Granite State GOP leaders released a statement Thursday that appears to be a generic call for “decorum and respect” from all the Republican primary candidates. But multiple sources confirmed to NHJournal that their message had a very specific audience:

Chuck Morse.

“Today, New Hampshire Republican Party Chairman Chris Ager and New Hampshire Republican National Committee members Juliana Bergeron and Bill O’Brien issued a unified call for decorum and respect among candidates in the upcoming primary elections,” the statement reads. “This call reinforces the importance of adhering to Ronald Reagan’s 11th Commandment: ‘Thou shalt not speak ill of any fellow Republican.’”

The press release comes days after Morse, the former state Senate president running for governor, used his appearance before the state GOP’s biennial gathering on Saturday to criticize his opponent, former U.S. Sen. Kelly Ayotte, on illegal immigration and amnesty.

The Morse campaign also launched an “Amnesty Ayotte” website, and staffers handed out baseball card-style campaign literature to the convention delegates. They featured the name and face of Darlin Navarro-Turcios, an illegal convicted of assault in a 2014 stabbing death in Philadelphia.

“Just say NO to Amnesty Ayotte this September!” the card read.

While the convention was closed to the press, several attendees contacted NHJournal afterward to criticize Morse for attacking Ayotte while she stood on stage with him. They were also unhappy that Morse chose to go negative just minutes after Ager addressed the crowd and urged Republicans to remain positive and united through the primary season in order to improve their odds in the general election.

“Chuck’s tone wasn’t great, with Sen. Ayotte standing right there beside him,” one Republican insider in attendance told NHJournal. “And remember, there aren’t many things they (Ager, Bergeron, and O’Brien) agree on. They wouldn’t have done this if there wasn’t a lot of negative feedback about Morse’s comments.

“This press release is obviously a shot across Chuck’s bow, letting him know he needs to be more of a Republican team player,” the Republican added.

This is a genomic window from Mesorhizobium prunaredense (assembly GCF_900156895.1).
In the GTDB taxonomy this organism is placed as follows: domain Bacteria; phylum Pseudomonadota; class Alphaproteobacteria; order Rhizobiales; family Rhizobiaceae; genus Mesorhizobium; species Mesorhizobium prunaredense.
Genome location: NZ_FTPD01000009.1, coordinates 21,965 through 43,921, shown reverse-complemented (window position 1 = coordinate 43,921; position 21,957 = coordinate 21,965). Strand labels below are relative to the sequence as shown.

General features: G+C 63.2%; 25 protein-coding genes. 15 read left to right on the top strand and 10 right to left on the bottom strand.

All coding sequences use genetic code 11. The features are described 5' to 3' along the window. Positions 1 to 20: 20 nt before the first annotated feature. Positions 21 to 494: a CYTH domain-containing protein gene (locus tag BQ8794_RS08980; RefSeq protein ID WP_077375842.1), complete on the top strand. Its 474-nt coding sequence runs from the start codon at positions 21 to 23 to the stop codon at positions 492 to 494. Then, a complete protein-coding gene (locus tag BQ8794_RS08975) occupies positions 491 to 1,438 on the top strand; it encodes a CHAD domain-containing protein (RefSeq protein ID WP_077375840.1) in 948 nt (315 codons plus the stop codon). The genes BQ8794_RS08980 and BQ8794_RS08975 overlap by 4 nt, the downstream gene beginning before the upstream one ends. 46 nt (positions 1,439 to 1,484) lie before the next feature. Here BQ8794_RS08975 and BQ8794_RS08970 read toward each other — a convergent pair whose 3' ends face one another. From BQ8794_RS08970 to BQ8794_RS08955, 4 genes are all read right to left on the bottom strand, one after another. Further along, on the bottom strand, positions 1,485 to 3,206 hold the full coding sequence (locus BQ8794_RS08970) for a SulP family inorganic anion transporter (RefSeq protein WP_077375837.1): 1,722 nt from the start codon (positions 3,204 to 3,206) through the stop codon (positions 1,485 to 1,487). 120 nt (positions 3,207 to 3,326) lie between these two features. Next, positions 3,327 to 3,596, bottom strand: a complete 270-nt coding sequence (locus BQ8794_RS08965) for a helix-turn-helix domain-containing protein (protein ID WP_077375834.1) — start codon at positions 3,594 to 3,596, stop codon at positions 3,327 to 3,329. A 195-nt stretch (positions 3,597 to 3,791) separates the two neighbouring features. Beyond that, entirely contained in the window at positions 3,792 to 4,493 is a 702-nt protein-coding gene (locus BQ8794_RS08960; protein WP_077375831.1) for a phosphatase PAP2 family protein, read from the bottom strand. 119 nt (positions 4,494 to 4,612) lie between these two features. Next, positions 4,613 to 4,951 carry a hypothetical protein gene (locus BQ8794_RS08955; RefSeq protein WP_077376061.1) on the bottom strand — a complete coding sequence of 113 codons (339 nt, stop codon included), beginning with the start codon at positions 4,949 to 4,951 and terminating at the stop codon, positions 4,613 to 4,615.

In the statement, Bergeron said, “Every candidate has the opportunity to present their policy platforms and achievements. We urge them to focus on what they will do for the people of New Hampshire and the United States and how they will uphold the values we hold dear.”

The Morse campaign did not respond to the press release, but campaign manager Maya Harvey told NHJournal after Saturday’s event that the Ayotte campaign had already begun taking shots at them, and Morse didn’t say anything out of line in a competitive primary.

“If [Ayotte] can’t take a 100 percent fact-based argument about her abysmal record in Washington, then how is she going to hold up against the tactics of New Hampshire’s Democrat Party?” Harvey said.

Asked about the press release, Ayotte campaign spokesman John Corbett said, “Kelly is focused on keeping New Hampshire safe, prosperous, and free and ensuring that the Democrats don’t turn our great state into Massachusetts. As for Joyce Craig, Cinde Warmington, and Chuck Morse, it’s clear that Kelly Ayotte is beating them, and they don’t like it!”

What many Granite State Republicans really don’t like are primaries themselves.

Many Republican leaders and party loyalists believe primaries hurt their candidates more than their Democrat competitors. One reason is that Republicans tend to have ideologically-motivated contests that highlight the divide between the traditional vs. more libertarian or populist wings of the party.

And then there’s the fact that Republicans tend to have more contested primaries than Democrats. With a September 10 primary — tied for the latest in the nation — contentious primaries leave GOP candidates just seven or eight weeks to unify the party and raise money before the November general election. Democratic unity lets them focus on November far earlier.

“I’ll tell you one reason that press release went out,” a GOP legislator told NHJournal on background. “It’s because our candidates are attacking each other while the Democrats are doing press conferences together.”

Two days before the GOP convention, former Mayor Joyce Craig and Executive Councilor Cinde Warmington held a joint press event attacking the Republican Party on the abortion issue despite running against each other in the Democratic gubernatorial primary.

Efforts by New Hampshire’s GOP leadership to prevent political bloodshed aren’t new.

“It’s not unprecedented for the party to step in like this,” said veteran GOP strategist Michael Dennehy. “Back in the 1990s when Steve Duprey was state party chair, he would hold a meeting with the candidates every two weeks to hold them accountable for their actions. It was one of Steve’s many good moves as party chair.”

However, one Morse supporter told NHJournal that this is how campaigns work.

“What’s a primary campaign for if not to make distinctions between the candidates?”

But O’Brien told NHJournal that, while there may be “vigorously competitive primary races among formidable candidates, it is imperative from the outset to curb any inclination to base these contests on factors unrelated to policy or a candidate’s suitability for office.

“This approach ensures voters are informed about whom they should support and the reasons for their support rather than focusing on whom to oppose,” O’Brien said.